Sleep Health

Australian Open 2021 sleep survival guide


For many tennis fans, staying up late to watch the Australian Open is an annual summer ritual. However, evening matches in Melbourne can lead to a few late nights. And as the championship progresses, they can sometimes stretch well past midnight – Remember the 2012 final?

With over 2 million Australians watching the men's final last year, it's safe to say a lot of us love our tennis. Yet, we also love our sleep. Something has to give; supporting your favourite players will likely come at the expense of not getting enough shuteye.

While losing sleep over a great match may seem worthwhile at the time, sleep deprivation can take its toll on your mental and physical health. You'll not only have trouble staying awake during the day but also with recalling information, concentrating on work and making good decisions. What's worse is that once the tennis is over, you'll likely find it hard to go back to your regular sleep routine.

With all that considered, we also know there will be some of you who won't be able to resist. For your sake, we've put together some ways to help you get your AO fix without losing too much sleep.

Survival tips

  • Record the match and watch it at a time that's more in tune with your sleep-wake cycle. You'll probably find the match available for streaming on-demand as well.
  • Watch the match away from your bedroom so that once you're in bed, you can focus on sleep and nothing else. A good rule is never to bring a screen into your bedroom.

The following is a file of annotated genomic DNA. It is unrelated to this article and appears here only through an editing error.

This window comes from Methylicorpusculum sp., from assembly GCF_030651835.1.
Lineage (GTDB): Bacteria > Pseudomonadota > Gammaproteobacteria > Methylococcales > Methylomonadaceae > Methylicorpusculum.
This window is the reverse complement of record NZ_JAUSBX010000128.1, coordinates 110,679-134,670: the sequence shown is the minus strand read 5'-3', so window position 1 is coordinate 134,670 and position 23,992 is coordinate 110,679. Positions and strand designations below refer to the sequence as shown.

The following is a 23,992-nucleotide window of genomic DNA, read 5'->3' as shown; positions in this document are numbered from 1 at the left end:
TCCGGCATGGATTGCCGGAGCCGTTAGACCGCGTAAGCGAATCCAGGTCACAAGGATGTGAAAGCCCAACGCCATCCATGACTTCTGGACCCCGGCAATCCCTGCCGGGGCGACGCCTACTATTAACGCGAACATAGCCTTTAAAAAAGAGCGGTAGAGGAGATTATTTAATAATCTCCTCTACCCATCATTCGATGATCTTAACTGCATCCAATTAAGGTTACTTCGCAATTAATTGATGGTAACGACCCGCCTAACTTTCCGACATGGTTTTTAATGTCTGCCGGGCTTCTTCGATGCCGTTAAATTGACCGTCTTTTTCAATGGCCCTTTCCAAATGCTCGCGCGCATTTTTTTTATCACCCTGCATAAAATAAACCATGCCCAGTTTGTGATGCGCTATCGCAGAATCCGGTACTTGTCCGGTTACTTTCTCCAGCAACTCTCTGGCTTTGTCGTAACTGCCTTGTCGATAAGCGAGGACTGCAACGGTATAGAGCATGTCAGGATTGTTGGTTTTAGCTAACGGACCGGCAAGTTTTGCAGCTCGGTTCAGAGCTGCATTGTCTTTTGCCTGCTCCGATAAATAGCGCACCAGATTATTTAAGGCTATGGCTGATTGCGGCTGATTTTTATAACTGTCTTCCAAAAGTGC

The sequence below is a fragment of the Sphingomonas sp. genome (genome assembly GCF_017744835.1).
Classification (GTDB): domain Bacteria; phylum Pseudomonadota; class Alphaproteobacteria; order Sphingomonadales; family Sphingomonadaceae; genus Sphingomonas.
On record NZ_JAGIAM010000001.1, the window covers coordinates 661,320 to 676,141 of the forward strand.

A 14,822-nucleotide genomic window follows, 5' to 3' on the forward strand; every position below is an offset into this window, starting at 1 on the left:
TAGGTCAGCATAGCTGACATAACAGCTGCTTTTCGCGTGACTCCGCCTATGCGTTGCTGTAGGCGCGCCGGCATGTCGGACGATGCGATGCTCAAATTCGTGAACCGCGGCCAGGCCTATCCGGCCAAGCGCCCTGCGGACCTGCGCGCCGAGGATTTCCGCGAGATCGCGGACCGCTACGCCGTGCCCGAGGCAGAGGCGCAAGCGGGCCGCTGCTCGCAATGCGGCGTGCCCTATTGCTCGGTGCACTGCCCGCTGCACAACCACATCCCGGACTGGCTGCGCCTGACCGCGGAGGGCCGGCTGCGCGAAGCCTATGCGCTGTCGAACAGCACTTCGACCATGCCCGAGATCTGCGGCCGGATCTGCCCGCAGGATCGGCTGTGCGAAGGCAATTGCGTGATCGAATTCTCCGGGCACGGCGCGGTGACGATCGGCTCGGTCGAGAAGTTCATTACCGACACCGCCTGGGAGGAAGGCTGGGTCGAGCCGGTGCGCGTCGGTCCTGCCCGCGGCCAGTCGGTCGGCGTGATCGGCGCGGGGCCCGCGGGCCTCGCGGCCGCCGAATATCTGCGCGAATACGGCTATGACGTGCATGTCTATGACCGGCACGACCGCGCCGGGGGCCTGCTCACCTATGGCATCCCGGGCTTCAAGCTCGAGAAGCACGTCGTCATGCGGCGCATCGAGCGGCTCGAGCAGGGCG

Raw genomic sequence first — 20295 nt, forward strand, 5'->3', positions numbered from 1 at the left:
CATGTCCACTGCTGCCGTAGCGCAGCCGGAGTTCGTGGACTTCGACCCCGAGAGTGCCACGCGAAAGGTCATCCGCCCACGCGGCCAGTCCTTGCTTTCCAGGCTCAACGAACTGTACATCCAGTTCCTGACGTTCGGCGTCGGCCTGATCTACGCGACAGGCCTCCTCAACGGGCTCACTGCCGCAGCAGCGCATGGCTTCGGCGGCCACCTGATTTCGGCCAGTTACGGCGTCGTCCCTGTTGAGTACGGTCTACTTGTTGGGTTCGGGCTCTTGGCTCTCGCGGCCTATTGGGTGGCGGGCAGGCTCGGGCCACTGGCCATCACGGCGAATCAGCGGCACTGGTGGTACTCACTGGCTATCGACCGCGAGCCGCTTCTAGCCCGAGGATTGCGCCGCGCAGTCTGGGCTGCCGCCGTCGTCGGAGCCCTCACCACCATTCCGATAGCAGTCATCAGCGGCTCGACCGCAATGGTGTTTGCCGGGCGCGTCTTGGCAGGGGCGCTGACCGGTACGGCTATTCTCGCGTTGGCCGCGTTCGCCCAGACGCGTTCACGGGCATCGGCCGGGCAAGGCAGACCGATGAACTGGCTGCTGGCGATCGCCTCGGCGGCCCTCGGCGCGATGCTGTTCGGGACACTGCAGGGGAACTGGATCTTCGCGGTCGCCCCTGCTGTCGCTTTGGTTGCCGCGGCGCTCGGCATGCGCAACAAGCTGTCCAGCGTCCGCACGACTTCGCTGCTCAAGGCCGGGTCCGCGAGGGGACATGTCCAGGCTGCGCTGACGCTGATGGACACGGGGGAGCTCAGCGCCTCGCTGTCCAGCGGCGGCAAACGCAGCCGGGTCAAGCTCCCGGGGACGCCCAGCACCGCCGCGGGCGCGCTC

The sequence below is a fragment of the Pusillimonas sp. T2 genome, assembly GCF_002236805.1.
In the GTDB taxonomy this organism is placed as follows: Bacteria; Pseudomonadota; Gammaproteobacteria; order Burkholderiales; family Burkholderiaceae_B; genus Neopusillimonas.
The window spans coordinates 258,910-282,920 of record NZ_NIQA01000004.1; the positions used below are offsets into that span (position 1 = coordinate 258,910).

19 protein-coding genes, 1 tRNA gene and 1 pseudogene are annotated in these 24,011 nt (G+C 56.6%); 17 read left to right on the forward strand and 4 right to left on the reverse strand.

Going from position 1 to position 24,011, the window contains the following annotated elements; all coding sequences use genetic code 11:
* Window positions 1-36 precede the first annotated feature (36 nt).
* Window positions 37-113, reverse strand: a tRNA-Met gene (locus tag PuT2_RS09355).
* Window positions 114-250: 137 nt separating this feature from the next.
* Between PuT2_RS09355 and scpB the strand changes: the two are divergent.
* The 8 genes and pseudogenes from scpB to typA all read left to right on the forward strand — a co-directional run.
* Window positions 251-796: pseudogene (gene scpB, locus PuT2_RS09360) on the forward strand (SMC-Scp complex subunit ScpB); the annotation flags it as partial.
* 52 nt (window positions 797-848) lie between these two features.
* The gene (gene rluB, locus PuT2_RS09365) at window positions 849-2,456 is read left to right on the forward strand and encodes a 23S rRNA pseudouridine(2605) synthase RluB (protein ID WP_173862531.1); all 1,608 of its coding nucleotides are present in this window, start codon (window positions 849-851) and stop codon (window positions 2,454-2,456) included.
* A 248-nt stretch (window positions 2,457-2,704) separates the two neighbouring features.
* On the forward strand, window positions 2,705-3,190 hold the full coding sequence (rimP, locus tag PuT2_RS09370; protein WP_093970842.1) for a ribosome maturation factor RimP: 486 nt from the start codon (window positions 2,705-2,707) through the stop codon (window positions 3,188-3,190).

• Wear blue-light blocking glasses if you're watching on a computer screen or phone. It'll help minimise its disruptive effects on your circadian rhythm.
  • Stick to a strict bedtime even if it means turning off an exciting match because you won't know how long it will continue for. The 2012 final went past 1:30 am!
  • Stock up on sleep the night before a big match to reduce the sleep debt you might incur from staying up. It'll help if you go to bed earlier the following night too.
  • Limit your food and drink intake, especially caffeine and alcohol, during the match as it can lead to difficulty falling asleep – making a late-night even later.
  • Turn the screens off right after the match, and don't stay up for the commentary or ceremony. Be happy with the live match. You can catch up on the rest later.
  • Go for an early walk on the morning after a late-night as natural daylight can help you feel more alert and keep your circadian rhythm in check.

Yes, the Australian Open can be gripping but remember that your overall health, well-being and performance depend on your sleep. We hope the tips above will help you achieve a healthy compromise between being a loyal fan and a functional human being.

Andrew Mun

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